3 quick Twitter tips
The content is obviously down to you, but here are three tips about how to manage that content to ultimately enhance your Twitter presence and your personal brand. They have certainly helped my Twitter as I move into the business environment, and I hope it will do the same for you.
1. Don’t separate business tweets from personal tweets
I found myself asking the question of whether or not to separate my personal twitter account, and the account I was beginning to adopt as my ‘business’ account. I asked a few thought/business leaders for their opinions and was left with the resounding message was that you should combine the two. Your business relations will want to relate to the real you, instead of a non-personal, purely business orientated content. Of course it is important you take into account who will be reading it, but if you over-censor your content it just become robotic and boring.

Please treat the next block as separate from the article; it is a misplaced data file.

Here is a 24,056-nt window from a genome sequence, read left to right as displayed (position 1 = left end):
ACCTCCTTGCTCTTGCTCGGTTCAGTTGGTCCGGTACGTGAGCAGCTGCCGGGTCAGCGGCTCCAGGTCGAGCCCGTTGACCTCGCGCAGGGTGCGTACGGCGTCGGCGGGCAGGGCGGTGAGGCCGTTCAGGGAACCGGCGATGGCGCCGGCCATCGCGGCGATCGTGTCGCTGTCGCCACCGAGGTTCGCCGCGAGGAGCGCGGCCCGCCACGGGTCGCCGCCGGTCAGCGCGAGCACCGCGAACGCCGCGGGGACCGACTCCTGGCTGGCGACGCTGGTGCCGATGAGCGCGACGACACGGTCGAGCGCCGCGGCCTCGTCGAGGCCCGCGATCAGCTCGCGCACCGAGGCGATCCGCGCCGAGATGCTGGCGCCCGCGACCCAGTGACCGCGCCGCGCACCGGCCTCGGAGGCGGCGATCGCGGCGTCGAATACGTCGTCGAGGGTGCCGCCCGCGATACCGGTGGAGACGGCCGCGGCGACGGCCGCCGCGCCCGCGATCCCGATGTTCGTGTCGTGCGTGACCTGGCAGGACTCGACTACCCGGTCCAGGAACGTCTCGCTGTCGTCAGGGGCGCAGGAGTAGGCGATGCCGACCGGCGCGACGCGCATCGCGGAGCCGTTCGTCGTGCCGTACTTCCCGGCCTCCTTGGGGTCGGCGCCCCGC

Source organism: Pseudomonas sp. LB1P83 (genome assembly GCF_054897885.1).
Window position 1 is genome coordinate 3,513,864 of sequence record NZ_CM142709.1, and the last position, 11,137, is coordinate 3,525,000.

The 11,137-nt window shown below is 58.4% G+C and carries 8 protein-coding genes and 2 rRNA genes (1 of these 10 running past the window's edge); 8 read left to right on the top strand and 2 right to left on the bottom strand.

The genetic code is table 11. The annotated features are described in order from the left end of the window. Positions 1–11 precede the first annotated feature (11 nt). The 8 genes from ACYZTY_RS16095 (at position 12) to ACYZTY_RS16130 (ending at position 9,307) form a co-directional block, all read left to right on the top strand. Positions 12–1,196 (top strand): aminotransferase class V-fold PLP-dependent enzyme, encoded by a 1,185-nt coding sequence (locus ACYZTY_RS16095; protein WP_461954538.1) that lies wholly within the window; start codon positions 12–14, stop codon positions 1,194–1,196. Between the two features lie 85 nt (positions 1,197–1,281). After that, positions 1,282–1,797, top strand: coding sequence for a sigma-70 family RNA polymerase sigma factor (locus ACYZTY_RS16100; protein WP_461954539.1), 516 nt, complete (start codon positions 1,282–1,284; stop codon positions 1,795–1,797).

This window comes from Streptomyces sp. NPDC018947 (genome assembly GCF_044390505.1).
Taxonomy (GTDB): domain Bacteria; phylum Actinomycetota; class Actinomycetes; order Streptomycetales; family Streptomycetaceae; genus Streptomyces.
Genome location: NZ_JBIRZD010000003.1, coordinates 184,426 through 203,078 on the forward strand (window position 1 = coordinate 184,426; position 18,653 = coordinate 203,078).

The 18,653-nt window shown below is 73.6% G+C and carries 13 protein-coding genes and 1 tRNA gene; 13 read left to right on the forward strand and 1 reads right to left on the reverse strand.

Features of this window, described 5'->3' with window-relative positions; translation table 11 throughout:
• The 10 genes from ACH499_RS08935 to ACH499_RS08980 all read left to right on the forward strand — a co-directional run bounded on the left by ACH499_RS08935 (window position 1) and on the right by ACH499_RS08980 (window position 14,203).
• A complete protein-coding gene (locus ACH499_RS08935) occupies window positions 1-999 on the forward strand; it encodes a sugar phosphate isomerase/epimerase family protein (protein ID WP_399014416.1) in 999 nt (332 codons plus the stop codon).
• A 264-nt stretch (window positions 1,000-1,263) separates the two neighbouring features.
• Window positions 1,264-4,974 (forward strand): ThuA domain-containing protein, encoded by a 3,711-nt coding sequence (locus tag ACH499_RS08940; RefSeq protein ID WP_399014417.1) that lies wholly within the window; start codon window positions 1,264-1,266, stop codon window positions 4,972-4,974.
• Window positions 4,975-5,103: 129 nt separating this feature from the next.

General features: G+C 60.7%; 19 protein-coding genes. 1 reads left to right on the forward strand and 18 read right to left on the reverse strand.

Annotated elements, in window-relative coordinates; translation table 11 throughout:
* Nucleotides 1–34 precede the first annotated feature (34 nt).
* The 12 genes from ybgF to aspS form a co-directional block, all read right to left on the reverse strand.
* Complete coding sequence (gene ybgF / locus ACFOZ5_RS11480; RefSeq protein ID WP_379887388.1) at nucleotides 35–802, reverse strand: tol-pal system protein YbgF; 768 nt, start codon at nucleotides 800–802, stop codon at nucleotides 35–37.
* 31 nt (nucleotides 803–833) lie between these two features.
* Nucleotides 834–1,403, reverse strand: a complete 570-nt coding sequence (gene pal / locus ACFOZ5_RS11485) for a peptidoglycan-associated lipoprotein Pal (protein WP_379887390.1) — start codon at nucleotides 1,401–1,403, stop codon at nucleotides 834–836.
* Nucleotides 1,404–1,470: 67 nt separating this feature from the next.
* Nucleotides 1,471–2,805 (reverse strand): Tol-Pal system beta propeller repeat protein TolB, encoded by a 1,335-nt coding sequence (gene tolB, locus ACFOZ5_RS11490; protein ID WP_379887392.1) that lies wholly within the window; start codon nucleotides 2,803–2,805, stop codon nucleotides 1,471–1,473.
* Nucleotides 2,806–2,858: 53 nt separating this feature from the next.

You are a brand, everything about you; so make sure people see the entire brand! If you separate different aspects of your life, you lose diversity and personality in your content and subsequently lose followers and bore people. Never good..
2. Be clever on your hash tags
From a business point of view, you want as many people to follow you as possible. Fact. It gets you and your brand into the minds of more people. Hash tags are a great way of being seen on Twitter and attract followers; I like to see them as similar to ‘key words’ on Google. Think about what would be a common word search related to the theme of your tweet, and then use the appropriate hash tag. Why not see what is trending at the time and tailor it accordingly? You could even go further and use the free keyword search on Google to find out the search popularity of certain words.
Something I found has worked quite well is use the hash tags in sentences rather than collecting them all at the end, not only can you can you fit more in your 140 characters, but it acts as an emphasis on the important words in the sentence.
3. Put some context into your replies
When you reply to a tweet, rather than going straight into the response, perhaps quote part of the previous message so that all your followers have a bit of context? People can then relate to the message by seeing an exchange as opposed to a random reply to which no-one can see the question. Your content then becomes a fraction more engaging and memorable, which is essentially the whole point of Twitter for any business.